Thursday, May 31, 2007

Advice from Gartner on Gartner

I went to the Gartner Conference this week in Tel Aviv and the last session was on "How to work better with Gartner". I would say that the best advice was:
1) To use inquiries more often and get the value of : getting the analysts attention on specific issues; establishing your point of view on individual issues; receiving specific info on your messaging, competition, product development, etc.
2) Dont send more than 20 slides in a presentation for an analyst (if they are really interested you may not get past the first two)
3) Practice the briefing in advance to a critical audience
I also made some suggestions--that they should open the communication lines more, for instance, ie. run a blog for AR issues, etc.
The most interesting session at the Conference was actually on the Media Industry which seems to be making the most dramatic changes that will affect our lives.
An example: Dove uploaded a movie on YouTube rather than pay several million dollars for a TV ad, and generated 3x more traffic to: than their Superbowl Ad. This will probably do a lot to revolutionize the advertising industry, at least in the U.S....

Tuesday, May 15, 2007

Bigger is not always Better

My contact at Datamonitor believes that the biggest benefit will be that now they will be one of the "big boys".
However, bigger is not always better.
The article in Bloomberg also talks about whether Datamonitor is worth the price paid but the real test will be if Informa can rebrand the group to bring more value to their customers. If they want to compete with Gartner, the value is not just about better or more information but whether they can influence the buy side as Gartner does which is still Gartner's biggest differentiator and it isn't about size, it is about brand.

Monday, May 14, 2007

A New Entity in the Analyst World

Comments on the move by Informa to buy Datamonitor/Ovum/Butler.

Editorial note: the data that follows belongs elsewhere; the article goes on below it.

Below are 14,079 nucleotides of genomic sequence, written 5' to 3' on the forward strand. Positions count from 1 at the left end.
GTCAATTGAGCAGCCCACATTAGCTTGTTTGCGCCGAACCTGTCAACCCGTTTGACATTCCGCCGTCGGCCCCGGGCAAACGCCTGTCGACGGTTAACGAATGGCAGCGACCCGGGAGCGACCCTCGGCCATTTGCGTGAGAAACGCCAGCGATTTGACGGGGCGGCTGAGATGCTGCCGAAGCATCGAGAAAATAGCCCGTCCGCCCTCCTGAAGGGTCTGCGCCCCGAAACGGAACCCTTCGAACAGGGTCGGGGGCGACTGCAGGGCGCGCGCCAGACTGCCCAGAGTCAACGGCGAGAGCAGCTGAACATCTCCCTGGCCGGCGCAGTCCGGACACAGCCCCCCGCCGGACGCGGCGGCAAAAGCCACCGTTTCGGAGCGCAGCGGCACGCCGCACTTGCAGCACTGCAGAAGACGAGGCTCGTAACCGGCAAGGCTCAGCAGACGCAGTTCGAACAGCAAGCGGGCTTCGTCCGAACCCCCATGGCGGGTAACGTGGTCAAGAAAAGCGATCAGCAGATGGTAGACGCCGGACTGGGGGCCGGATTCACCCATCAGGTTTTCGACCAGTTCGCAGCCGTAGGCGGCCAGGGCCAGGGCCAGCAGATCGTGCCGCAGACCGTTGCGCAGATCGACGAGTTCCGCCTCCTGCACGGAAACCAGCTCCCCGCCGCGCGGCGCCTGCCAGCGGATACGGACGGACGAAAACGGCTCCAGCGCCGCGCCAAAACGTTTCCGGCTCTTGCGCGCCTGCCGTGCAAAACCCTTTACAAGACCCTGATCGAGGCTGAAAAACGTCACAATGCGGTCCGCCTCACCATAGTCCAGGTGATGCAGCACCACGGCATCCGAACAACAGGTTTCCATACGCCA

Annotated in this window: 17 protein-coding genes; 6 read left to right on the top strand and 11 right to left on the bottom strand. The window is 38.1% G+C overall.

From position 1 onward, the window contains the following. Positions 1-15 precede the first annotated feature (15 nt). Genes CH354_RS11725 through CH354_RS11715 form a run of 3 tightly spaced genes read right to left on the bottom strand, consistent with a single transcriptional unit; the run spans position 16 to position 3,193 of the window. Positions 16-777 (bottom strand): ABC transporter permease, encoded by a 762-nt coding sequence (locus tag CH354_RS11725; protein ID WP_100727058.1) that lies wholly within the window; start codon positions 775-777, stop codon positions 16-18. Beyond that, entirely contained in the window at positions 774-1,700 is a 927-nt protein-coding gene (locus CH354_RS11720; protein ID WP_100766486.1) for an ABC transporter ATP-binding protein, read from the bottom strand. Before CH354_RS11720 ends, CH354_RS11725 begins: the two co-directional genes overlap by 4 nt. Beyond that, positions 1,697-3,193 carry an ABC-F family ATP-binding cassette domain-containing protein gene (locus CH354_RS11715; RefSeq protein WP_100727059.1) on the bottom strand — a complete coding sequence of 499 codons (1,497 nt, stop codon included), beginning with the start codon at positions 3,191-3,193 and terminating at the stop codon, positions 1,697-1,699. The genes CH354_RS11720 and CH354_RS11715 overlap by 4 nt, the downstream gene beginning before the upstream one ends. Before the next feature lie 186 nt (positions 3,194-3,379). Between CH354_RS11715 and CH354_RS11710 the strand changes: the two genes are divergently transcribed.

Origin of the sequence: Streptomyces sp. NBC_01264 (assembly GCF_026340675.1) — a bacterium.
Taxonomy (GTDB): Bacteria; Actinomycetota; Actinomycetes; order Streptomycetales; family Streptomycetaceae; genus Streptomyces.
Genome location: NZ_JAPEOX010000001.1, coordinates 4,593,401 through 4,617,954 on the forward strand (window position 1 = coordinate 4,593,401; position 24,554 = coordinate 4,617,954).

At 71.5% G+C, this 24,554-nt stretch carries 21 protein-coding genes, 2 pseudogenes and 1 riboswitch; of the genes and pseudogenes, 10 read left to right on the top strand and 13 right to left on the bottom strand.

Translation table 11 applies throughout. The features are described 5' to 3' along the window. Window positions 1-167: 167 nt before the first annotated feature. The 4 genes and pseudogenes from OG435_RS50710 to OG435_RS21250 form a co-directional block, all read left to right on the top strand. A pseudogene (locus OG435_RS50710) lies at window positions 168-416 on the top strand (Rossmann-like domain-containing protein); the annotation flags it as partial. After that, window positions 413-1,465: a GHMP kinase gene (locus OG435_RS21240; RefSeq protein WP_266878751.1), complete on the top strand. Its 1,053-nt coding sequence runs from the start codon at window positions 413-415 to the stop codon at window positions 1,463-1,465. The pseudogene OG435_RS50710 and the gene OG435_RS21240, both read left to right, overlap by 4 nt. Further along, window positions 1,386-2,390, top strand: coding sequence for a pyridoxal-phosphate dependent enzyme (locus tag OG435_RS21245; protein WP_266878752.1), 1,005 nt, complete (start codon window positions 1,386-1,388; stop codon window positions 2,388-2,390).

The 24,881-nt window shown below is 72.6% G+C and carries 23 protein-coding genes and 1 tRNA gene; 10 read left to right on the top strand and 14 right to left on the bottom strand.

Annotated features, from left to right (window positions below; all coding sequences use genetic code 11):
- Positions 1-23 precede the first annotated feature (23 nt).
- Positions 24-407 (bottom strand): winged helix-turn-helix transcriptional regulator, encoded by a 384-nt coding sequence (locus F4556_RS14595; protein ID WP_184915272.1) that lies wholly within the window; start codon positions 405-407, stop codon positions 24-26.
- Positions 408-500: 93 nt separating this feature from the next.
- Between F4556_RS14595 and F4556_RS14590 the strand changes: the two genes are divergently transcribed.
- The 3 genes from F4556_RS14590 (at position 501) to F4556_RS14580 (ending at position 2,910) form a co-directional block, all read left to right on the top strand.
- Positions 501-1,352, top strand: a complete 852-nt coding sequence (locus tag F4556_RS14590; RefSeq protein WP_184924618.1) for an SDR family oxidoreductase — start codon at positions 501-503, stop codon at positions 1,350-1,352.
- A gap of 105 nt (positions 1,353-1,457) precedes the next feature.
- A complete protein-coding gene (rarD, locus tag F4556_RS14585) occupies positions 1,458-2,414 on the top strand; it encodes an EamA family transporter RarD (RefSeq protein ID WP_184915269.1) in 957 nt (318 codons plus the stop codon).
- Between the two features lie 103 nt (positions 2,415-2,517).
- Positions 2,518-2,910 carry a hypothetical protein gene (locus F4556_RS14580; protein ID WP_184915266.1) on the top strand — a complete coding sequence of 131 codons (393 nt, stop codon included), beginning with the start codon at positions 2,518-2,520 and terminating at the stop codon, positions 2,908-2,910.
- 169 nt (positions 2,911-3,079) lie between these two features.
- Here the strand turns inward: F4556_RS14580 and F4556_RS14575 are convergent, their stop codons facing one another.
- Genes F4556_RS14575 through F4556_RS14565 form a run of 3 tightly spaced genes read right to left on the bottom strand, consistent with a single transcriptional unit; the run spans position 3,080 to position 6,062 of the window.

I will check my sources at Datamonitor and get back to you on this.
What do you think?

Thursday, May 10, 2007

How to improve Analyst Perception

The author talks about how AR is meant to influence the analyst's perception; the analyst's opinion is not based only on reality or whether the product/solution is actually good, but rather how he perceives the product/solution to be.

He uses 3 areas of AR: Contact, Value and Reputation and advises AR personnel to either increase interactions, upgrade the training for briefings and/or redo the messaging if any of these areas are weak.

Thursday, May 3, 2007

The "Creators" of the Positioning terminology for Marketing

I can't talk about positioning without mentioning Al Ries and Jack Trout's books written over 20 years ago:

"Positioning: the Battle for your Mind" was chosen by Advertising Age as one of the 75 most important moments of the last 75 years.The concept that sparked a revolution. Before the launch of "positioning" by Al Ries and Jack Trout, advertising was viewed as "communications." You studied your product or service and then decided which ideas or concepts your advertising should try to communicate to your prospects. But in today's overcommunicated society, that approach no longer works. There are just too many products, too many companies, too much marketing noise.Start with the prospect. Positioning turned the process upside down. Instead of starting with the product, you start with the prospect. You ask yourself what open hole exists in the minds of prospects. And then you try to fill that hole with your brand. If there are no open holes, then you need to reposition the brand that already occupies a position

The second book is "The 22 Immutable Laws of Marketing". One of my favorite laws is Law no. 4, the Law of Perception which says: Marketing is not a Battle of Products: it is a Battle of Perceptions.

The Law of Perception says that in the battle between products, perception is more important than reality.
People tend to think that the best product will win. However, as Ries and Trout say, "Marketing is not a battle of products, it's a battle of perceptions." Sometimes the best product does not win.

The Law of Perception is just one more reason why small ISVs need to get specific as they choose their competition. Don't try to create a "better" product. That strategy is too vague. Instead, try to create a product which is better for a specific group of people with specific problems that are not being solved very well by others. That specific group of people will perceive your product as the best.

Tuesday, May 1, 2007

ARmadgeddon: AR 101 series: selling the value of AR

This article gives some good strategies to improve the value of your analyst relations and to improve the Perception of value in your organization. Some info to use when asked "who are you and why do you need budget, aren't you like PR and don't you just shmooze with analysts?"

72% of technology buyers use analysts opinions when short-listing products
45% of them have added in a vendor because of an analyst's recommendation, while 42% have removed a vendor on analyst advice
1/3 have consulted analysts
2/3 say they're influenced by analyst reports

ARmadgeddon: AR 101 series: selling the value of AR

Your comments welcome